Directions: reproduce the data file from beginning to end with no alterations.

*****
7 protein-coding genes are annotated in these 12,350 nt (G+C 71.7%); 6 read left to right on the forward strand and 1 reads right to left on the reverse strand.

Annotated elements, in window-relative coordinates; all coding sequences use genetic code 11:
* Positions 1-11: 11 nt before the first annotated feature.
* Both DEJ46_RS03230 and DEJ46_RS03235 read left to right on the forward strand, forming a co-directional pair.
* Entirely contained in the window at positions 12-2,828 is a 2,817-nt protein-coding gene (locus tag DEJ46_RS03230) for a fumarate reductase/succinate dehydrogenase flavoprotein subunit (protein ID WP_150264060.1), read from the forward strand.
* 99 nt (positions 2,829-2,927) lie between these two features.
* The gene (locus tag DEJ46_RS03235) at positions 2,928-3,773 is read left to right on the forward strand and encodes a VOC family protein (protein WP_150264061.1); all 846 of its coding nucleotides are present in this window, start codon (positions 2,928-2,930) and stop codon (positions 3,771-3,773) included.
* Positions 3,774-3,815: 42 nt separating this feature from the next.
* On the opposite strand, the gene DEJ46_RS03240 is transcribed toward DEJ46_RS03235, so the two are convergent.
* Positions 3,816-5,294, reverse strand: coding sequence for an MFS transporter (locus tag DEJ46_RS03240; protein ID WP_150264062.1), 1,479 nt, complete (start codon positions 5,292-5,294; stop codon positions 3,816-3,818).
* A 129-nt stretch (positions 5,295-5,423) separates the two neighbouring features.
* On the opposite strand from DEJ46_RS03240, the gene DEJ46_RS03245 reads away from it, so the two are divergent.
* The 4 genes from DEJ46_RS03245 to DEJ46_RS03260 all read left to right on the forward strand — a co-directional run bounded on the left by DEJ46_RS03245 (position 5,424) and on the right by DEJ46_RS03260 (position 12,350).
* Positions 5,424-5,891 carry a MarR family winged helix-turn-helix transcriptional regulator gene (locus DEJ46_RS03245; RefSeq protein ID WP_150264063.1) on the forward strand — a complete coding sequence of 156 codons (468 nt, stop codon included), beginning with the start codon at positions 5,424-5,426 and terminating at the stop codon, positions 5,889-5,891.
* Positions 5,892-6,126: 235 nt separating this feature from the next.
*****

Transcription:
7 protein-coding genes are annotated in these 12,350 nt (G+C 71.7%); 6 read left to right on the forward strand and 1 reads right to left on the reverse strand.

Annotated elements, in window-relative coordinates; all coding sequences use genetic code 11:
* Positions 1-11: 11 nt before the first annotated feature.
* Both DEJ46_RS03230 and DEJ46_RS03235 read left to right on the forward strand, forming a co-directional pair.
* Entirely contained in the window at positions 12-2,828 is a 2,817-nt protein-coding gene (locus tag DEJ46_RS03230) for a fumarate reductase/succinate dehydrogenase flavoprotein subunit (protein ID WP_150264060.1), read from the forward strand.
* 99 nt (positions 2,829-2,927) lie between these two features.
* The gene (locus tag DEJ46_RS03235) at positions 2,928-3,773 is read left to right on the forward strand and encodes a VOC family protein (protein WP_150264061.1); all 846 of its coding nucleotides are present in this window, start codon (positions 2,928-2,930) and stop codon (positions 3,771-3,773) included.
* Positions 3,774-3,815: 42 nt separating this feature from the next.
* On the opposite strand, the gene DEJ46_RS03240 is transcribed toward DEJ46_RS03235, so the two are convergent.
* Positions 3,816-5,294, reverse strand: coding sequence for an MFS transporter (locus tag DEJ46_RS03240; protein ID WP_150264062.1), 1,479 nt, complete (start codon positions 5,292-5,294; stop codon positions 3,816-3,818).
* A 129-nt stretch (positions 5,295-5,423) separates the two neighbouring features.
* On the opposite strand from DEJ46_RS03240, the gene DEJ46_RS03245 reads away from it, so the two are divergent.
* The 4 genes from DEJ46_RS03245 to DEJ46_RS03260 all read left to right on the forward strand — a co-directional run bounded on the left by DEJ46_RS03245 (position 5,424) and on the right by DEJ46_RS03260 (position 12,350).
* Positions 5,424-5,891 carry a MarR family winged helix-turn-helix transcriptional regulator gene (locus DEJ46_RS03245; RefSeq protein ID WP_150264063.1) on the forward strand — a complete coding sequence of 156 codons (468 nt, stop codon included), beginning with the start codon at positions 5,424-5,426 and terminating at the stop codon, positions 5,889-5,891.
* Positions 5,892-6,126: 235 nt separating this feature from the next.